nsroledn attributes you need to specifically list these attributes as requested search result attributes because these are special attributes, and special attributes are not shown by a regular search of LDAP when not specifically requested.
Kolab and Groups
Kolab supports all types of LDAP groups, however a mail distribution group can be either static or dynamic traditional groups. If those distribution groups are to be used as permission groups, this does not align with default Cyrus IMAP ptloader configuration. The actual purpose of this article is to show how to reconfigure Cyrus IMAP to use the same traditional groups. This maybe be important when you need to set permissions for group when sharing a folder.
Kolab’s Default Cyrus IMAP Configuration
Kolab configures Cyrus IMAP with the following configuration snippet;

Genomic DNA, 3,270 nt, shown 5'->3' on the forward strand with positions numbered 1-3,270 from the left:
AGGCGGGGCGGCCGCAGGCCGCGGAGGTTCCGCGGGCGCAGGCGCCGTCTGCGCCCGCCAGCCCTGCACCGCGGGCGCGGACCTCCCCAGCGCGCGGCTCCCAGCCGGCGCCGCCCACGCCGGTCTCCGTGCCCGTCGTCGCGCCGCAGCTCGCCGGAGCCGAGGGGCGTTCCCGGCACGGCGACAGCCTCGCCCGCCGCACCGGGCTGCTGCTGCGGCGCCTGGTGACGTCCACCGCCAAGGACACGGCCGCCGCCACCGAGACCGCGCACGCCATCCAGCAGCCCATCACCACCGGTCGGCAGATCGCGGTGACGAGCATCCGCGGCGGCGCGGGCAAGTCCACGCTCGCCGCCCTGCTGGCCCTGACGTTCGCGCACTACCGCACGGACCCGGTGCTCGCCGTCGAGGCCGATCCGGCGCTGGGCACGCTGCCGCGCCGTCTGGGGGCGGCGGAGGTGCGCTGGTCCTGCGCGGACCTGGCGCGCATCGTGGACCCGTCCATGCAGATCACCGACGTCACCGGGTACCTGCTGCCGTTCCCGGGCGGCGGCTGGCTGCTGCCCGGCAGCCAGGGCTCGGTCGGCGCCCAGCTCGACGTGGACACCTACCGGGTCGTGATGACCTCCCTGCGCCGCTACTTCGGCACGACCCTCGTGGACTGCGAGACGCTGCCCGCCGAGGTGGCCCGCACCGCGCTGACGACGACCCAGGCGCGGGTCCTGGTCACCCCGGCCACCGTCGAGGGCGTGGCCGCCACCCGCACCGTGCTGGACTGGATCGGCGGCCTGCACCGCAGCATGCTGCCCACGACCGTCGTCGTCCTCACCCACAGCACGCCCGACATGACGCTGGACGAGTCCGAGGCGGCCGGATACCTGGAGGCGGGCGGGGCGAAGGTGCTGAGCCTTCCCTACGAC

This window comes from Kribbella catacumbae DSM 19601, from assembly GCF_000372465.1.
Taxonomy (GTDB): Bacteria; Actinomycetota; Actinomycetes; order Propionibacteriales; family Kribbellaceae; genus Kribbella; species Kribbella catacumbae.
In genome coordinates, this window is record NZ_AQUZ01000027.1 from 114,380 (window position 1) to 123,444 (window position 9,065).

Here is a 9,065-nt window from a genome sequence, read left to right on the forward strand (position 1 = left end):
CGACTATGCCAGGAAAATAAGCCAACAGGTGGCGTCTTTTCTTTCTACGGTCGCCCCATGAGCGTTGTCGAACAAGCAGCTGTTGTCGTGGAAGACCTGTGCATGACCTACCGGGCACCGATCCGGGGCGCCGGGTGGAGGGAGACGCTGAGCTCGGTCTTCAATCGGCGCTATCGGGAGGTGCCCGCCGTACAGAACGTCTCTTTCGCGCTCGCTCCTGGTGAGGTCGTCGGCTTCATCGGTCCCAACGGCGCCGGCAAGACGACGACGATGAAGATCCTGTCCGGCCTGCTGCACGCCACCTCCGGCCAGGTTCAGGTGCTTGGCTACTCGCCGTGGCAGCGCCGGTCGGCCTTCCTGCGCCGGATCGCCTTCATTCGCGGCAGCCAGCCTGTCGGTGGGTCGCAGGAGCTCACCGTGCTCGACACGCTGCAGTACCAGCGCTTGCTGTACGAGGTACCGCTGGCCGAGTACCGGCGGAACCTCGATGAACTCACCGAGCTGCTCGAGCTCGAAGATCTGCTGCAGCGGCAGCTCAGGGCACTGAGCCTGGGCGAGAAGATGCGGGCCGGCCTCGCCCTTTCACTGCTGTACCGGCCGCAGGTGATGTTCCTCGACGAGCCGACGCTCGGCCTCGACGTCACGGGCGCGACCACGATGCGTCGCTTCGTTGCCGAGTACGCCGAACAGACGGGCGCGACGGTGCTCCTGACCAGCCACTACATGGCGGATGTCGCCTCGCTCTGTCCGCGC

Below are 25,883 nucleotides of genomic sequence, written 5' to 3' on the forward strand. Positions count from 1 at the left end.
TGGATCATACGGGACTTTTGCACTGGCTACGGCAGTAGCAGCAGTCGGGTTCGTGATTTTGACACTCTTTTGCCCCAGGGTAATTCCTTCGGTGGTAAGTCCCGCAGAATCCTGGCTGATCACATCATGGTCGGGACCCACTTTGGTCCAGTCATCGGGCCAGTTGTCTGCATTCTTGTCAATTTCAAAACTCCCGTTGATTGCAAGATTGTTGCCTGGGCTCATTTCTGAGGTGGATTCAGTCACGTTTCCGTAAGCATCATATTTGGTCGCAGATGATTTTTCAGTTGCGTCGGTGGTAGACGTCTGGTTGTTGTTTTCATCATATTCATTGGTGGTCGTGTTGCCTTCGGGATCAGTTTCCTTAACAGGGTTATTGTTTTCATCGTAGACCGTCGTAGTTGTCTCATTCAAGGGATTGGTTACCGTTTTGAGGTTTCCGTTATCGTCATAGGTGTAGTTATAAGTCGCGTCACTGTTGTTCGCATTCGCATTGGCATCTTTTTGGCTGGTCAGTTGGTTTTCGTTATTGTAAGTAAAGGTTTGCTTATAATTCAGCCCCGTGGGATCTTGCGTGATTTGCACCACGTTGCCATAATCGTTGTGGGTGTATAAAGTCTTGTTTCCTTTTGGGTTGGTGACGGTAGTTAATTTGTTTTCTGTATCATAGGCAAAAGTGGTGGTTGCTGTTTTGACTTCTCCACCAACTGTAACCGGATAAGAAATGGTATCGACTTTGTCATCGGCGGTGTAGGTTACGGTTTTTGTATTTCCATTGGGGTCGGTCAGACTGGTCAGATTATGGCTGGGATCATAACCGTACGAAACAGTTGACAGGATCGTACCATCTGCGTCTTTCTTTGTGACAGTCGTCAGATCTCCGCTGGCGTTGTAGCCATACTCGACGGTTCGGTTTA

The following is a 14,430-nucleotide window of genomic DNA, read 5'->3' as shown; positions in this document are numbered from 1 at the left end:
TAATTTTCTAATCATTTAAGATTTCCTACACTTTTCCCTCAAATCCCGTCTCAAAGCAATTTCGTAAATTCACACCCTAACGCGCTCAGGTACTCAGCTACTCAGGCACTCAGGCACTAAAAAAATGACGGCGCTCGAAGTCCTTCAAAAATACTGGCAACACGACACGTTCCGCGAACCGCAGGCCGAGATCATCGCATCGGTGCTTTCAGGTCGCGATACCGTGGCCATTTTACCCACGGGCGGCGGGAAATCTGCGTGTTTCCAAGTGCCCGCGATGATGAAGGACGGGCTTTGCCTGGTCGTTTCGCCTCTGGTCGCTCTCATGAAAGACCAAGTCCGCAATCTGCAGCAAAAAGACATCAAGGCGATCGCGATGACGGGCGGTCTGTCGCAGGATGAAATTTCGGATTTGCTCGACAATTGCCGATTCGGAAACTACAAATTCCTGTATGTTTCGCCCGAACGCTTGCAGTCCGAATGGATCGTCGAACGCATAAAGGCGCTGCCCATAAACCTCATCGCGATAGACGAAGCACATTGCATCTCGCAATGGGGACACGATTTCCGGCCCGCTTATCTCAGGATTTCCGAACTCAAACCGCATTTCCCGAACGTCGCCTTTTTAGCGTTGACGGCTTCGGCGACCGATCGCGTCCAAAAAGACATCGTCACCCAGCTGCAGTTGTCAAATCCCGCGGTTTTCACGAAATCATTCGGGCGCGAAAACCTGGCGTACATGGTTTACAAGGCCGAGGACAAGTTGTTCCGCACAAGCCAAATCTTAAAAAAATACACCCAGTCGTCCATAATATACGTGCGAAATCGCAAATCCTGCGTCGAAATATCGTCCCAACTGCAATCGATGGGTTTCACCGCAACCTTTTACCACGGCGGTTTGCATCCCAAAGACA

ldap_group_base: dc=example,dc=com ldap_group_filter: (&(cn=%u)(objectclass=ldapsubentry)(objectclass=nsroledefinition)) ldap_group_scope: one ldap_member_method: attribute ldap_member_attribute: nsrole
This can be read as follows — using LDAP group method
attribute look for
nsrole attribute of the logged in user. The list of
nsrole values is the groups the user belongs to.
ldap_group_filter is used to get the list of available permission groups (roles).
Re-configure Cyrus IMAP
So to setup distribution groups as permission groups in Cyrus IMAP, change the following options in
ldap_group_base: ou=Groups,dc=example,dc=com ldap_group_filter: (&(mail=%U)(objectclass=kolabgroupofuniquenames)) ldap_group_scope: one ldap_member_base: ou=Groups,dc=example,dc=com ldap_member_method: filter ldap_member_attribute: uid ldap_member_filter: uniqueMember=%D ldap_size_limit: 0